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The rise of the conveners

“As the internet becomes more saturated and noisy, consumers are searching for real, authentic human conversation that is more engaging than today’s passive media model.”

In 2019, the media power dynamic will shift dramatically — from the establishment led by traditional communicators (journalists) toward communities led by new conveners (podcast hosts, Facebook group administrators, newsletter writers, and all kinds of personalities).

As the internet becomes more saturated and noisy, consumers are searching for real, authentic human conversation that is more engaging than today’s passive media model. They’re sick of just listening, reading, and watching. They want to be speaking, collaborating, and taking action.

As a result, hyper-niche communities are popping up everywhere. These digital and physical groups of people who gather around similar beliefs or interests have become particularly potent in the political space. Many people would point to Pod Save America as one of the noisiest niche communities of the last few years. This micro-community of millions of progressive change-makers is built around former White House staffers turned podcast hosts. But conservative personalities were way ahead of the curve on this trend: People like Glenn Beck and Andrew Breitbart saw the power of convening years ago and began building their collectives over the past decade. In 2019, micro-communities will go mainstream.

These communities — whether they center on formats like podcasts, Facebook Groups or newsletters — close the gap between the “voice” of information (in this case, the hosts, newsletter writers, founders, group admins, and moderators) and the audience, the people who act on information.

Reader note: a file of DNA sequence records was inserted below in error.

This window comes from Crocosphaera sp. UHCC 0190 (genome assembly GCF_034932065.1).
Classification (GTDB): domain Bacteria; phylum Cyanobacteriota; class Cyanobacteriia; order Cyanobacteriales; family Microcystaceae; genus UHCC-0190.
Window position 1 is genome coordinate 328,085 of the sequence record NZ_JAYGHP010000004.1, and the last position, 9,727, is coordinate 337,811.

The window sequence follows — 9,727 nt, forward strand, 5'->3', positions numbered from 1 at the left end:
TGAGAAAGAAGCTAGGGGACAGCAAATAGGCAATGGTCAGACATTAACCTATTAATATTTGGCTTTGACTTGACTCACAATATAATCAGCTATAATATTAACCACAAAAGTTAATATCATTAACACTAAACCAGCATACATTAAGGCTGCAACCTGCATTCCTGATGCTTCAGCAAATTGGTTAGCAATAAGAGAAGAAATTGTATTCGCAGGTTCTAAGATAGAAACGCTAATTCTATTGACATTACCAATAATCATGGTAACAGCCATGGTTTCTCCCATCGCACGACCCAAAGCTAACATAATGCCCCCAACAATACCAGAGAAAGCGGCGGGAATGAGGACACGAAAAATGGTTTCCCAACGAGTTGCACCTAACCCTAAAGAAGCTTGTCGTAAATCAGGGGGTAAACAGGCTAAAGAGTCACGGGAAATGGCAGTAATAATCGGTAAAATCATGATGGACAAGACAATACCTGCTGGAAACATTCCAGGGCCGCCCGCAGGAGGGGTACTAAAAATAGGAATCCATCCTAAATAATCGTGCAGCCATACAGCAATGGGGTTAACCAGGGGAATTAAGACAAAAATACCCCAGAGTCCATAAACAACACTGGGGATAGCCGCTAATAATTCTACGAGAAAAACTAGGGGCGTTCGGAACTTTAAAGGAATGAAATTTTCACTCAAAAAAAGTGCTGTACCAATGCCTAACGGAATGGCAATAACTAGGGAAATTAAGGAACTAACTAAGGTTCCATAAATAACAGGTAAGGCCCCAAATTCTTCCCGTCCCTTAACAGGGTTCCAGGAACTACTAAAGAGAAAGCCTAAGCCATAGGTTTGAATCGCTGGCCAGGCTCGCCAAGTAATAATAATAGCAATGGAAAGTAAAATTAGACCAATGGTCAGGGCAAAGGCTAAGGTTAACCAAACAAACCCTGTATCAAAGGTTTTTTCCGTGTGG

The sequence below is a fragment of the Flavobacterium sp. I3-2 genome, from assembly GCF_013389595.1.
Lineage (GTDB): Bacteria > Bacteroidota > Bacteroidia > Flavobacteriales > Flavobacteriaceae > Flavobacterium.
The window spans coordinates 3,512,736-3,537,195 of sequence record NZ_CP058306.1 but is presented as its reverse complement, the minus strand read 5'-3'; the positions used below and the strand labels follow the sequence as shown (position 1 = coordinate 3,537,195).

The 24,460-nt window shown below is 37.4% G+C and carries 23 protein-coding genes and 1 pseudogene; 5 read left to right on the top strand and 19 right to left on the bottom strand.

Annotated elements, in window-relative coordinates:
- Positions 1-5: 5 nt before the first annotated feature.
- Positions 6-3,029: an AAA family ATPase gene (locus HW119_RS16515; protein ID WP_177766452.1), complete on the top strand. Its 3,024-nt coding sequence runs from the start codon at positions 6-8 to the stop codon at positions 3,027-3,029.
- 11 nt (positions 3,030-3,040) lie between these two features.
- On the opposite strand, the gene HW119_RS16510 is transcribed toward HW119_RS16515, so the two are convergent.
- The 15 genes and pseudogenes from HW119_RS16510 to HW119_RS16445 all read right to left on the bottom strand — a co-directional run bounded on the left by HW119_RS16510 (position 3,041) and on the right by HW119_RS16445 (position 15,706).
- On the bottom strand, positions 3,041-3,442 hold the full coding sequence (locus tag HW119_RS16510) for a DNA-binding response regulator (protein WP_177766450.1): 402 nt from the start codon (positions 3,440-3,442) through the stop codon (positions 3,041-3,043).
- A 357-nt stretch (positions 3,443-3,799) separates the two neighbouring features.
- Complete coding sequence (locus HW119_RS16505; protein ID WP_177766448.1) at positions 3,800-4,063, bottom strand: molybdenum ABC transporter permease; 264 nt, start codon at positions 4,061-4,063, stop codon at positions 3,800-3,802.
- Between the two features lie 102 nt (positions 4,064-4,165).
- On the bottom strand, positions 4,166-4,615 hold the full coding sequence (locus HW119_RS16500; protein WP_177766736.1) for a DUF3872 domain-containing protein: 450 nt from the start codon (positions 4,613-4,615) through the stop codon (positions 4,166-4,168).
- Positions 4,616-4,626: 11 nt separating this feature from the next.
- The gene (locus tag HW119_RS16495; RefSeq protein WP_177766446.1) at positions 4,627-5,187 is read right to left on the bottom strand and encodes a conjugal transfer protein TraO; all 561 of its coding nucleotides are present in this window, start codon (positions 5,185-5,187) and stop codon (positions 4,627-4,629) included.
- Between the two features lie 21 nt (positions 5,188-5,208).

While journalists and others with large social followings will still have important megaphones, the biggest difference we’ll see in 2019 will be a surge of conveners who start conversations with no association with a news organization and who don’t consider themselves a journalist or reporter of any kind. They’re just themselves, and that’s what has created such a strong community around them. The commentator, regardless of their platform or pedigree, has become the convener.

Another trend to watch will be the rise of a new town square, built by conveners, that serves as a gathering place for people starved for real conversation that goes beyond a social media post. That town square includes platforms that have often been neglected by the mainstream media like LinkedIn (for business leaders), Patreon (for audio and video creators), and VSCO (for budding photographers).

Of course, there are downsides to these smaller communities. They are likely centered around the reinforcement of a specific worldview, and in an increasingly polarized landscape filled with “fake news,” this can be problematic.

But it’s possible that traditional media, which long neglected the power of authenticity and avoided two-way communication with its readers, is what pushed the audience into these communities. Perhaps the most radical difference people see between the media and these micro-community creators is the conveners’ ability to bring passionate and earnest people into community with each other.

Callie Schweitzer is the founder and CEO of CSCH, a creative strategy firm.

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